# Basic Procedure

# Pull First

Get into the habit of fetching and pulling first! Fetching and pulling is the process of grabbing any code changes that exist on Github that are not currently in your local repository. If you continue to branch and make changes to outdated or potentially modified code you may end up finding yourself in a world where you are dealing with unneccessary code conflcits down the line. You can fetch and pull by clicking the fetch button in the Github desktop app.

pull

# Create a Branch

When working on an edit or new feature you should always create a new branch first.

newbranch

Give your branch a name, and select an existing branch to work from. newbranch1

# Commit Often

Go ahead and open Intersect.sln and start coding! Try to split your code changes into small groups. After each step you should commit your changes to your branch.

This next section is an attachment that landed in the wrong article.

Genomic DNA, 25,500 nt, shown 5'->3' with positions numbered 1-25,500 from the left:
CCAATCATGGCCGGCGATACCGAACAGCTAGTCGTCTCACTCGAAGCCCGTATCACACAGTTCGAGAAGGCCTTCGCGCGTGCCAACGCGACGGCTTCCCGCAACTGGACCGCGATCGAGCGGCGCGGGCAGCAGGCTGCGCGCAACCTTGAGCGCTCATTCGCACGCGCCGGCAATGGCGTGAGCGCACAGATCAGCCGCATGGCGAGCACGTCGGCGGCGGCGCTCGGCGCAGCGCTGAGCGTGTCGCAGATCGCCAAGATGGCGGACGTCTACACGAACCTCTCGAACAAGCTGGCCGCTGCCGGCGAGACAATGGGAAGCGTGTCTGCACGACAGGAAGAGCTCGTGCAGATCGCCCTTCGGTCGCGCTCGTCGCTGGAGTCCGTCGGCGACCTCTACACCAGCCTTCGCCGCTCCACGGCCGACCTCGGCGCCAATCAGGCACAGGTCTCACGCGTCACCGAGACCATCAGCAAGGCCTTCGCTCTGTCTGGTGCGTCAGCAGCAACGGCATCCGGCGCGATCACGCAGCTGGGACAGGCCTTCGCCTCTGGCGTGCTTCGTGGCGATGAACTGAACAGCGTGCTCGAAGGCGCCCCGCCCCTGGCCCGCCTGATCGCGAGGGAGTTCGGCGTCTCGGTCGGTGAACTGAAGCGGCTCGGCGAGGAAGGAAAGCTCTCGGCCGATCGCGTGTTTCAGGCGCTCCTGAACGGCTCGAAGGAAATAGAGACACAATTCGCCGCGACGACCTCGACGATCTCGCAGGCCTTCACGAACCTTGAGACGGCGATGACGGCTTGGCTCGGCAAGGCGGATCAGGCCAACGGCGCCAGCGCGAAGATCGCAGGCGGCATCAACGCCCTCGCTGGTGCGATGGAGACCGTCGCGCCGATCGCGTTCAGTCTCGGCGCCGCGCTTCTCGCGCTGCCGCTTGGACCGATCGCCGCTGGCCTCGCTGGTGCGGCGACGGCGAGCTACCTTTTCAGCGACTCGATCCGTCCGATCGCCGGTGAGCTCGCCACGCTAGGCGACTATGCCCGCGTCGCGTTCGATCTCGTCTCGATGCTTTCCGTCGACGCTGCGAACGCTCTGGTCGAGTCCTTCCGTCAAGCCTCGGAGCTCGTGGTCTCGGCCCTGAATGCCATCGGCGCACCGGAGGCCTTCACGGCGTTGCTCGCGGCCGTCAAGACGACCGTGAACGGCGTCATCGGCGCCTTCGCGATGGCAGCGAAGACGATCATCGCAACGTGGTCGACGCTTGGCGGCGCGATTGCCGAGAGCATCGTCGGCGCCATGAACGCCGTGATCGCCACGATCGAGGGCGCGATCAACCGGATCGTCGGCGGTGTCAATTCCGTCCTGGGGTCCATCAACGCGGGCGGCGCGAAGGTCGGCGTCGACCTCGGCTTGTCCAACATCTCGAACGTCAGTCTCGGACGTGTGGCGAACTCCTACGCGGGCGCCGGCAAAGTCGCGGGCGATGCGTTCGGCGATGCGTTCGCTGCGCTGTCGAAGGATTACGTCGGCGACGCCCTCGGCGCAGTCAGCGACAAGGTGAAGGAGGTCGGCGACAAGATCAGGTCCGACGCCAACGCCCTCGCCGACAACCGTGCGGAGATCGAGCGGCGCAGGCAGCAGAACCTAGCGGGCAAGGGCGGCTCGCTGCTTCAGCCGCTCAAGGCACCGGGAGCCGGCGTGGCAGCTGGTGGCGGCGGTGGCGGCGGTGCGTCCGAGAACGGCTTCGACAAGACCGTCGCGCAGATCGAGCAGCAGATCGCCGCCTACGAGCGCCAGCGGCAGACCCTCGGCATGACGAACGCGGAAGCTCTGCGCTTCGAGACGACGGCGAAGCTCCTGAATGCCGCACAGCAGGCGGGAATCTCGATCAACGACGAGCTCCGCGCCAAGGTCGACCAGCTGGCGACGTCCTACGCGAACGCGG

It's good practice to commit early, and commit often. Smaller commits are easier for developers to review and they are easier for Git to automatically merge without conflicts later.

After you've made code changes open the Github Desktop app again, make sure you're on the correct branch, select the files you'd like to commit, provide a short description, and click commit to branch.

committing

Repeat to the coding and committing process until you've accomplished your task and are ready to merge your changes back into the base branch.

# Finally Push

Nothing is worse than losing work. By pushing you send your modifications to Github so they are safely stored in the cloud. If you're working within a team pushing allows them to receive your code changes so they are less likely to run into conflicts by working on outdated code.

push